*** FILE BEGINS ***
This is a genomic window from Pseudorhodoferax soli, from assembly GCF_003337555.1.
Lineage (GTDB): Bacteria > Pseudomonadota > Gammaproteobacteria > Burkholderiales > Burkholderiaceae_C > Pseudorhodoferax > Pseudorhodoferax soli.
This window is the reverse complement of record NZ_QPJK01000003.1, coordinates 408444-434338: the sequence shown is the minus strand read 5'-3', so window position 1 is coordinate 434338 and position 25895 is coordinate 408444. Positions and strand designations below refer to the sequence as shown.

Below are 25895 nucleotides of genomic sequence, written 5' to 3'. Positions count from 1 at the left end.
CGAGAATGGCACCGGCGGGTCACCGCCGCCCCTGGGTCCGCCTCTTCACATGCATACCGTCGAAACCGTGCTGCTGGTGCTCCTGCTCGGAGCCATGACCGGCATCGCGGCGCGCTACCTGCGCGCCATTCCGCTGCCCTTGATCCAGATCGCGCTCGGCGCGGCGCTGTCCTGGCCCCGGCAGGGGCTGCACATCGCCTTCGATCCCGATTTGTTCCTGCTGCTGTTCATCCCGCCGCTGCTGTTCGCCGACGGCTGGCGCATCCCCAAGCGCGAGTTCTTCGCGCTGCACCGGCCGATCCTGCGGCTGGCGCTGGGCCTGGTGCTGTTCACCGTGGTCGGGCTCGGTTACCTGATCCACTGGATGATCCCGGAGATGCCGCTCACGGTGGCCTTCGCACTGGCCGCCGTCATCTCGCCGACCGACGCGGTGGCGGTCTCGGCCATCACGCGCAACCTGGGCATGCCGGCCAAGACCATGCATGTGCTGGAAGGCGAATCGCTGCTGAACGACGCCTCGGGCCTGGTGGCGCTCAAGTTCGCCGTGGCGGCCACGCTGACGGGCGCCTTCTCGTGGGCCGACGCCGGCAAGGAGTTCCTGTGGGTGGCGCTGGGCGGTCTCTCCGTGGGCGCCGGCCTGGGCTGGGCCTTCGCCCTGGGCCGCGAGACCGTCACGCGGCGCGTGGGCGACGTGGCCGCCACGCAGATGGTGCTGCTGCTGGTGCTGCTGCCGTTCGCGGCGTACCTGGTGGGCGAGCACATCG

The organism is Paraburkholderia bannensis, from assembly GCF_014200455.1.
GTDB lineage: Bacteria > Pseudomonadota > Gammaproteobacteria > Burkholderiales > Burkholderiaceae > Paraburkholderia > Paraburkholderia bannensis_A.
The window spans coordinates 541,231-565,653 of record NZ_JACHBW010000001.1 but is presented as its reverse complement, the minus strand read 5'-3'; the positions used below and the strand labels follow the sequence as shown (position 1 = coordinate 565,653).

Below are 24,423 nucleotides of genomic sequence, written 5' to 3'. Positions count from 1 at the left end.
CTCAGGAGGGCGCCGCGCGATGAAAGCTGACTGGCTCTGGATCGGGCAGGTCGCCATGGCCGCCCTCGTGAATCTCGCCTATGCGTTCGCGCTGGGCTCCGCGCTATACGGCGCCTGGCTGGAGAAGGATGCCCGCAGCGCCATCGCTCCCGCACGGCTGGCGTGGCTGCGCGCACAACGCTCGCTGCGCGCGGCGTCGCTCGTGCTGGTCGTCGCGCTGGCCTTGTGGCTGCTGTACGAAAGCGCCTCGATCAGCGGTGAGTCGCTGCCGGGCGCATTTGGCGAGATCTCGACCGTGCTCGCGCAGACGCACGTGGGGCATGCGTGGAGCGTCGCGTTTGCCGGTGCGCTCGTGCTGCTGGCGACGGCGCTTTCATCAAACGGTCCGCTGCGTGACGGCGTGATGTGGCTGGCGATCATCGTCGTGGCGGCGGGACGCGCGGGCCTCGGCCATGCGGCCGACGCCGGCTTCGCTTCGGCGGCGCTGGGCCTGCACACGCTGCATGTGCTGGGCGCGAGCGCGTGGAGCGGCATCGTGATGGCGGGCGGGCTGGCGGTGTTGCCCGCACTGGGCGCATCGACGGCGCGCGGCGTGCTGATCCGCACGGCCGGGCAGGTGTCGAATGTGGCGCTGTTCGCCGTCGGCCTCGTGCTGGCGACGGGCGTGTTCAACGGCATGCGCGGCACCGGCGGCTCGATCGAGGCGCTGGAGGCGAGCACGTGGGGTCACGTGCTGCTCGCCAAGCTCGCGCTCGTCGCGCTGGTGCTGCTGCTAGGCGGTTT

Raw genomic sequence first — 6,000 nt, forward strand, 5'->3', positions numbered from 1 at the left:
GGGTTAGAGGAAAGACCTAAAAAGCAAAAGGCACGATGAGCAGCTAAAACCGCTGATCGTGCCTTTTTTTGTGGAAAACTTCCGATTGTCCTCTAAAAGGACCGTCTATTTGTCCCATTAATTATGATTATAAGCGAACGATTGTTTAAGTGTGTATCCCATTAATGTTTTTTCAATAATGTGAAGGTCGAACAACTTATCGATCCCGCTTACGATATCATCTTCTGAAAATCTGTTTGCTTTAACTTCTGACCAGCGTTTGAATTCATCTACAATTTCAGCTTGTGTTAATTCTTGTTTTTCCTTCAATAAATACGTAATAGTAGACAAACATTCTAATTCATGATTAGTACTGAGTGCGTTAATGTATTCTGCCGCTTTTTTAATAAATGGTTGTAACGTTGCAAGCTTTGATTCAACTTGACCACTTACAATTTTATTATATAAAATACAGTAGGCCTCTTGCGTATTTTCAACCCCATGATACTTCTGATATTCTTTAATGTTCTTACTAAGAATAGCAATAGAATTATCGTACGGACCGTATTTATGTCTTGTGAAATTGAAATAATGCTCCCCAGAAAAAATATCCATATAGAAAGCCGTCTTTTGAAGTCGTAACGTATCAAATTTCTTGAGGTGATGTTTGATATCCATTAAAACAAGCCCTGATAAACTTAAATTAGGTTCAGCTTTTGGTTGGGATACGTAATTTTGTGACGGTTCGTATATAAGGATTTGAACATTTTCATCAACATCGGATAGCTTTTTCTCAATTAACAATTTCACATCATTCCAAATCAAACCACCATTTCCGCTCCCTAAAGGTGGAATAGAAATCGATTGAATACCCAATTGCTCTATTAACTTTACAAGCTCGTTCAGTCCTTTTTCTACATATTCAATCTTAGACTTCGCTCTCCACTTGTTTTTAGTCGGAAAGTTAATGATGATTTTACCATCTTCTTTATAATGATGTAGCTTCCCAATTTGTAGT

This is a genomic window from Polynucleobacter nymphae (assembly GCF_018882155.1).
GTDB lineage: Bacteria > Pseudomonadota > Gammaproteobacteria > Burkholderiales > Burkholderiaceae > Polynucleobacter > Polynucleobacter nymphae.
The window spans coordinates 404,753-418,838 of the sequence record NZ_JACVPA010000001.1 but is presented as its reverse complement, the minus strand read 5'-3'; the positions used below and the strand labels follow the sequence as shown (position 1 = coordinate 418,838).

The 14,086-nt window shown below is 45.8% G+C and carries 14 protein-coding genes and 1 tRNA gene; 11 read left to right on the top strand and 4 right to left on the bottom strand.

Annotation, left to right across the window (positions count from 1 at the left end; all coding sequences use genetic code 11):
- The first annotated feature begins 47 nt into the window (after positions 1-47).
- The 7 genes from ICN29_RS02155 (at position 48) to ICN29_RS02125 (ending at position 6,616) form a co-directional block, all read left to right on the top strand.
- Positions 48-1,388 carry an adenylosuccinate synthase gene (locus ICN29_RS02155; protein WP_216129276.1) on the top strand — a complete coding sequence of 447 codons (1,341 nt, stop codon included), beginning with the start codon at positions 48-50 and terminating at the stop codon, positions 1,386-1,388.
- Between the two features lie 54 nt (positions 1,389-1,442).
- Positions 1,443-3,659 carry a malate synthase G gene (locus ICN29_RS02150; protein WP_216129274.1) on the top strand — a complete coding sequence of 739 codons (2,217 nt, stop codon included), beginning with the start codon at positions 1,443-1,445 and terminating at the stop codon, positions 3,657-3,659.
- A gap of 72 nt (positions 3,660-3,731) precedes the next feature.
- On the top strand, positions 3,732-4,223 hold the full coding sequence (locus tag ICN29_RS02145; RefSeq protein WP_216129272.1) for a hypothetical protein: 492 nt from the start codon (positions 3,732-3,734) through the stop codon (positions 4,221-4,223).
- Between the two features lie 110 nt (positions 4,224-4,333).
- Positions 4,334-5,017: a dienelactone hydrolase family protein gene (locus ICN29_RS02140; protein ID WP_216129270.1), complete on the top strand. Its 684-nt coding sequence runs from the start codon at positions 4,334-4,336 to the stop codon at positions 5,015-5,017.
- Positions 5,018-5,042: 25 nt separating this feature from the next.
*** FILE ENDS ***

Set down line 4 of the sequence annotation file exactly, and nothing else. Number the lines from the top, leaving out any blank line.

Below are 25895 nucleotides of genomic sequence, written 5' to 3'. Positions count from 1 at the left end.